Tate's position throughout these proceedings has been that it never reported the accident to Great American because it believed it was neither responsible for nor involved in the accident. Although the investigating police officer testified to a conversation he had with Foster the night of the accident, in which he informed Foster of the conflicting versions of the accident, Foster testified that he did not recall having this conversation. Foster does admit, however, that he was aware of media reports assigning blame to Tate.

Great American first learned of Tate's potential involvement in the accident on 3 May 1978, when it was contacted by both Thomas' attorney and Thomas' employer, Space Petroleum. Great American is also the workers' compensation carrier for Space Petroleum, and these communications involved a workers' compensation claim on Thomas' behalf. Great American then contacted Tate, which informed the insurer that it had not notified Great American because of its belief that Tate was not involved in the accident. Shortly thereafter, Great American instituted this declaratory judgment action.


We agree with Great American that once the trial court concluded that Tate had not acted in good faith when it failed to notify Great American of the accident "as soon as practicable," it was error for the trial court to address and decide the issue of prejudice.

In its opinion, the Supreme Court abandoned the traditional contractual approach, by which an insured's failure to strictly comply with the condition precedent of a notice provision releases an insurer from its obligations to defend and indemnify. In its place, the Court adopted the modern view that such a notice provision, "although denominated by the policy as a condition precedent, should be construed in accord with its purpose and with the reasonable expectations of the parties." 303 N.C. at 390, 279 S.E.2d at 771. The specific holding was that "an unexcused delay by the insured in giving notice to the insurer of an accident does not relieve the insurer of its obligation to defend and indemnify unless the delay operates materially to prejudice the insurer's ability to investigate and defend." Id. In order that its decision not result in insureds taking advantage of insurers by engaging in "dilatory tactics," the court imposed the additional requirement that "any period of delay beyond the limits of timeliness be shown by the insured to have been in good faith." Id. at 399, 279 S.E.2d at 776.

The court concluded that the effect of its decision was to "create a three-step test for determining whether the insured is obliged to defend," particularizing the test as follows:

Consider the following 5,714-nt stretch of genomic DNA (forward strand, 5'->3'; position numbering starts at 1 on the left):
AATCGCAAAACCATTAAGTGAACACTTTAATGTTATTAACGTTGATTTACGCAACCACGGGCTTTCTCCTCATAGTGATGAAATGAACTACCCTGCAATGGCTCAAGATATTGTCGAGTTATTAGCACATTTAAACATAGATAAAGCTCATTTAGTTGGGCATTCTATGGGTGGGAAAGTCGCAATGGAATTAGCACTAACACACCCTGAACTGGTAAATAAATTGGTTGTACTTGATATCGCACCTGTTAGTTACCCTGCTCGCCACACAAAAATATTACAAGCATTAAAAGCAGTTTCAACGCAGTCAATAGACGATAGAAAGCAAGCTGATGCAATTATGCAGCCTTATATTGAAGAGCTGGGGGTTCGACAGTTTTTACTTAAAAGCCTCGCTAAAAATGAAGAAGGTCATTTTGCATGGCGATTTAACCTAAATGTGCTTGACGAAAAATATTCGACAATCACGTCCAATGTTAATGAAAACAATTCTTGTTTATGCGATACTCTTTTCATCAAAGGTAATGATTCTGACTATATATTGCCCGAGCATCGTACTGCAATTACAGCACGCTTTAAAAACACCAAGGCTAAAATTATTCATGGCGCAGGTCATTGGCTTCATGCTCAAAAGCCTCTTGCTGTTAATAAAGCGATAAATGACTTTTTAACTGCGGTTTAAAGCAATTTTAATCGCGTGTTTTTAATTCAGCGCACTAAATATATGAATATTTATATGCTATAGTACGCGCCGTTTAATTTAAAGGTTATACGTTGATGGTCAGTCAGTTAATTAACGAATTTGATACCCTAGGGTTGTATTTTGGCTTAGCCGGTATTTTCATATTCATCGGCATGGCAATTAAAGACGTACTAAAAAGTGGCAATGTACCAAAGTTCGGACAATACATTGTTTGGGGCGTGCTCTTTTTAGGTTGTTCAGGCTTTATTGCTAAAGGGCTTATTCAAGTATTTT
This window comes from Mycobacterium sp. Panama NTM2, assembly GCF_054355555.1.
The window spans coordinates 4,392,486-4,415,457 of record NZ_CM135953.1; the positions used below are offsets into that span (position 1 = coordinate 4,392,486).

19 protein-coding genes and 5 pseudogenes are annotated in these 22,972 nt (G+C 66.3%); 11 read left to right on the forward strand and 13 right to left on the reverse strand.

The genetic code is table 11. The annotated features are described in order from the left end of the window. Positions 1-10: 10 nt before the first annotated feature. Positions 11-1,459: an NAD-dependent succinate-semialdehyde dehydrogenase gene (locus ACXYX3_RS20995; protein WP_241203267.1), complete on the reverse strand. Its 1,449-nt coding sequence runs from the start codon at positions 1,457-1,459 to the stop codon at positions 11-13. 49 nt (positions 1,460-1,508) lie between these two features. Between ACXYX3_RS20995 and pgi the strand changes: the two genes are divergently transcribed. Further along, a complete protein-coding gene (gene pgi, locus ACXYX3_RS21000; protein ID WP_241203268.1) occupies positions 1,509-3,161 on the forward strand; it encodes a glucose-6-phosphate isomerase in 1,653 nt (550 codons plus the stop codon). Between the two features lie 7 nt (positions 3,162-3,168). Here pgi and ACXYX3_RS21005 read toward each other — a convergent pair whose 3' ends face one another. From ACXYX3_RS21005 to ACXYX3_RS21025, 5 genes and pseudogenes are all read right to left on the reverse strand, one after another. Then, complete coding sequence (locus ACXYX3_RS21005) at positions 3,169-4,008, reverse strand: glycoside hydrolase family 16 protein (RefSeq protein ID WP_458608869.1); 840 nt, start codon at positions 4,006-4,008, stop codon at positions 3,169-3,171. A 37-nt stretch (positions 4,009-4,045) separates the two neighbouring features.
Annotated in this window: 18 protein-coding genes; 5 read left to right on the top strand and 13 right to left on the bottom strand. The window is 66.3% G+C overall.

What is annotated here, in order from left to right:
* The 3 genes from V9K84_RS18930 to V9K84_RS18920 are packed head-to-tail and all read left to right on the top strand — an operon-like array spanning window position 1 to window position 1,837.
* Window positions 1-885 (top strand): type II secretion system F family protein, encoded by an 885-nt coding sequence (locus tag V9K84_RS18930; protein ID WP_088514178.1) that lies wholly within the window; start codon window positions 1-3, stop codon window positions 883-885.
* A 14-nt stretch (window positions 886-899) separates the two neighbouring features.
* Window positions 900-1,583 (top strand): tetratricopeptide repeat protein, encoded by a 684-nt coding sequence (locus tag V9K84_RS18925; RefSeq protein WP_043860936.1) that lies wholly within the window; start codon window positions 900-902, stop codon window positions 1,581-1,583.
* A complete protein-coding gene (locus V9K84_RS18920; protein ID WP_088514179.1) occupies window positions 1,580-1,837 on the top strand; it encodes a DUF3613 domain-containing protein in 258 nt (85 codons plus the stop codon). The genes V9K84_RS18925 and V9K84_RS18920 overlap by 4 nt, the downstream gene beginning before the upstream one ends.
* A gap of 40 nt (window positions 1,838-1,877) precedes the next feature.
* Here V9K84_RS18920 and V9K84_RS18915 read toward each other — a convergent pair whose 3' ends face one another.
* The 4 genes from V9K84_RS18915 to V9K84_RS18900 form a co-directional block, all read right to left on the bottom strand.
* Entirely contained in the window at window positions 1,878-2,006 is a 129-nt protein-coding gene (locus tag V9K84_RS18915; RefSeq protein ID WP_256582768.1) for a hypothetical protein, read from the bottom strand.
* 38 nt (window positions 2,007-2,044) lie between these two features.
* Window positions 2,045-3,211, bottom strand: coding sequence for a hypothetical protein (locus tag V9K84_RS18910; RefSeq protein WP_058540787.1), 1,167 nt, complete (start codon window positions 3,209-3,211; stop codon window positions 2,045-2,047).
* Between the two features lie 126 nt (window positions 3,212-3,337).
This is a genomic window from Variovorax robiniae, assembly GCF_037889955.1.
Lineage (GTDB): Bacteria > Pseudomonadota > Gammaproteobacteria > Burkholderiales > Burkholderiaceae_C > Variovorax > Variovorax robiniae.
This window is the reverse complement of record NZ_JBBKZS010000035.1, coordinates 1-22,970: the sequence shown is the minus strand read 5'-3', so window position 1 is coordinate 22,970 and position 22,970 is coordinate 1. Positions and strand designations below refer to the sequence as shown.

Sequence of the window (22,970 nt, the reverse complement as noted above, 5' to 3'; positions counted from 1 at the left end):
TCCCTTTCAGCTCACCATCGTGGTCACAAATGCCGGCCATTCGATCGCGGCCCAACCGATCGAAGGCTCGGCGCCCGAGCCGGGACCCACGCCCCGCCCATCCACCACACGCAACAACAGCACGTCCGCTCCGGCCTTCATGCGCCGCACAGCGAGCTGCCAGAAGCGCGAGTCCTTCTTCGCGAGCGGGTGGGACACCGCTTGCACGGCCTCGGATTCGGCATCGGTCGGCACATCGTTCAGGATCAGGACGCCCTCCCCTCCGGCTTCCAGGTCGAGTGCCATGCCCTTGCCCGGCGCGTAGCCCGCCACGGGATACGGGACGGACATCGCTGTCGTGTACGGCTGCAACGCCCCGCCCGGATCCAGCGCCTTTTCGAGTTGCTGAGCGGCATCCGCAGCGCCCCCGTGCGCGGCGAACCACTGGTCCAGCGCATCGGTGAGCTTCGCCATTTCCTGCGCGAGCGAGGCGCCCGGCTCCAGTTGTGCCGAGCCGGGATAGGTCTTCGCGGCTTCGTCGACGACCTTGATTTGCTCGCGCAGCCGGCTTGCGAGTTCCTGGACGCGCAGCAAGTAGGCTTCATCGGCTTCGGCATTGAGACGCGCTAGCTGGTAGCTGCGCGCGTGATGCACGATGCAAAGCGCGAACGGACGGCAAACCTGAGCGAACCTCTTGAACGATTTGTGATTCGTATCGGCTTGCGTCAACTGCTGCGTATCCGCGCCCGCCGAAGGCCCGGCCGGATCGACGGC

When faced with a claim that notice was not timely given, the trier of fact must first decide whether the notice was given as soon as practicable. If not, the trier of fact must decide whether the insured has shown that he acted in good faith, e.g., that he had no actual knowledge that a claim might be filed against him. If the good faith test is met the burden then shifts to the insurer to show that its ability to investigate and defend was materially prejudiced by the delay.


This passage shows that whether the trial court should proceed to the second and third steps in a given case is dependent on the answer given at the previous stage. The three-step test may be diagrammed thus:

*894 Question 1: Was notice given as soon as practicable? a. If the answer is yes, the inquiry is ended, and the insurer is liable on the policy. b. If the answer is no, the trier of fact proceeds to question 2. Question 2: Did the insured act in good faith? a. If the answer is no, the inquiry is ended, and the insurer is not liable on the policy. b. If the answer is yes, the trier of fact proceeds to question 3. Question 3: Was the insurer materially prejudiced by the delay? a. If the answer is yes, the inquiry is ended, and the insurer is not liable on the policy. b. If the answer is no, the inquiry is ended, and the insurer is liable on the policy.

In its order, after making extensive findings of fact, the trial court articulated three questions as guidelines to making its conclusions of law:

1. Did C.G. Tate Construction Company, Inc., fail to comply with a condition precedent to coverage under the policy when it did not notify Great American Insurance Company as soon as practical [sic]? 2. Was C.G. Tate Construction Company, Inc., acting in good faith when it failed to comply with the condition precedent to coverage? 3. Was Great American Insurance Company prejudiced by Tate's failure to give notification of the accident as soon as practical [sic]?

Although these questions are framed substantially in accordance with the test enunciated by the Supreme Court, the trial court erred by answering all three questions.